The epidemic of mind-body disorders in the West

The epidemic of mind-body disorders in the West

divided mind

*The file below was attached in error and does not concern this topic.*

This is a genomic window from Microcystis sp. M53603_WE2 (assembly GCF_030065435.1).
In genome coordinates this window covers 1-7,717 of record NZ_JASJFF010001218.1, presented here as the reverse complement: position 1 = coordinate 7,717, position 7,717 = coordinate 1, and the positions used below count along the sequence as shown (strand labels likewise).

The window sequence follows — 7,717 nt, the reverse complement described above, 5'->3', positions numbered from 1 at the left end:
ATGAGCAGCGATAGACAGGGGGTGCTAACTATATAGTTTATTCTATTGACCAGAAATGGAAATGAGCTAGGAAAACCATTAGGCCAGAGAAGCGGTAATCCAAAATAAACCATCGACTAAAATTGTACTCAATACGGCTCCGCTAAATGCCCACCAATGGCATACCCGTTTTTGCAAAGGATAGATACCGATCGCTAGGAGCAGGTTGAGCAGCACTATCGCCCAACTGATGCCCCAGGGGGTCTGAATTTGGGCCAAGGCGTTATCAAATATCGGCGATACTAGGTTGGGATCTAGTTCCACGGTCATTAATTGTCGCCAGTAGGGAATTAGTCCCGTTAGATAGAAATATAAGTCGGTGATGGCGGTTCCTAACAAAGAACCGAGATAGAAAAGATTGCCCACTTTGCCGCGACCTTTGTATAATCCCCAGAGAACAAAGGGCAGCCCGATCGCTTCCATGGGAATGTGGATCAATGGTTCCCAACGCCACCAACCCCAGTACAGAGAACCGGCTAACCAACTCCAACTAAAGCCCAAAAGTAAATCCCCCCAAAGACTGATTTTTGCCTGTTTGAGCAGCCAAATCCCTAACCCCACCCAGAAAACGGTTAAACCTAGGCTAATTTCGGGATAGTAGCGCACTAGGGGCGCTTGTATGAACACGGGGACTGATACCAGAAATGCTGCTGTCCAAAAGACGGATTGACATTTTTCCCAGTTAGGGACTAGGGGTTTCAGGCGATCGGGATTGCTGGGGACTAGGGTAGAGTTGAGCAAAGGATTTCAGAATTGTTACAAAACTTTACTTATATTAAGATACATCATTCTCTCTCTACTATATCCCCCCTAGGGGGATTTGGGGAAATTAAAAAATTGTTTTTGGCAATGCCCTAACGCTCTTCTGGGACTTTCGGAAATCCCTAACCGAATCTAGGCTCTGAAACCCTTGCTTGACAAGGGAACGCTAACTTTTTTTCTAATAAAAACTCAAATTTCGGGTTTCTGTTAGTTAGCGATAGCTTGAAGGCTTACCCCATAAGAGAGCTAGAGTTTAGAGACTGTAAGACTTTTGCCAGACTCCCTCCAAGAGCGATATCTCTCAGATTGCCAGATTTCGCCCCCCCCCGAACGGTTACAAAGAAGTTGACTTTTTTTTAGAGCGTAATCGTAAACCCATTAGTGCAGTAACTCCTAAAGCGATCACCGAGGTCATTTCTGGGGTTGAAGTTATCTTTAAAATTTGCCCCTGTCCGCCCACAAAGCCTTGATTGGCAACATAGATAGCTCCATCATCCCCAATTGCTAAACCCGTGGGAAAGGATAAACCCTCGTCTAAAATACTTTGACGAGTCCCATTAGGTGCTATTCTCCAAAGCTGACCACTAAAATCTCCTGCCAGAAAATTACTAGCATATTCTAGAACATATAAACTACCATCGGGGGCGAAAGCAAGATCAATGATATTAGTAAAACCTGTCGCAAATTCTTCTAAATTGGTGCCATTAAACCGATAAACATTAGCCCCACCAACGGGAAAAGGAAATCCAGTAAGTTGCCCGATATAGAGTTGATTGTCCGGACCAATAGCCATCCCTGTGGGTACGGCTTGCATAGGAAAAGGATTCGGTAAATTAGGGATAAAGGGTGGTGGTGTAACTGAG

Recently I read an interesting and insightful book by John E. Sarno titled The Divided Mind. Sarno argues that the mainstream medicine is forgetting and disregarding the importance that our psychological state and, as he says, especially unconscious emotions play in the onset and perpetuation of health problems such as back and neck pain, carpal tunnel syndrome, tennis elbow but also many skin conditions, allergies and so on. He describes a mechanism behind the back pain, that is usually, wrongly, ascribed to a herniated or bulging inter-vertebrate discs, scoliosis, etc. According to Sarno, the physical problem is a defence mechanism against the emergence of unacceptable unconscious rage, anger, sadness or similar. Instead of experiencing these emotions one suffers from pain because of decreased oxygenation of certain tissues. These body-mind or psychosomatic disorders are especially prevalent in the West, where the mind and the body are completely divided. Apparently in the West we are unable to grasp them differently than how they are seen in our scientific (medical as well as psychological) paradigm – that is in a dualistic way. Just knowing about this mechanism and accepting the psychosomatic origin of pain has proven to be effective for thousands of Sarno’s patients and readers of his books. Such a view challenges the effectiveness of modern medicine in terms of healing back pain and, at the same time, lays the responsibility to the patient or person themselves. The importance of seeing the connection between or inseparability of the psyche and the soma (the mind and the body) has been stressed in some psychotherapeutic approaches (e.g. existential, Gestalt, body-oriented, etc.) but is far from accepted in the mainstream medical and even some psychotherapeutic approaches. Sarno’s approach opens up the holistic field of body-mind medicine that can perhaps empower people to help themselves way more than they have been able to do so far. The question is: do we want that freedom and responsibility? And does the medical system want us to have that freedom?

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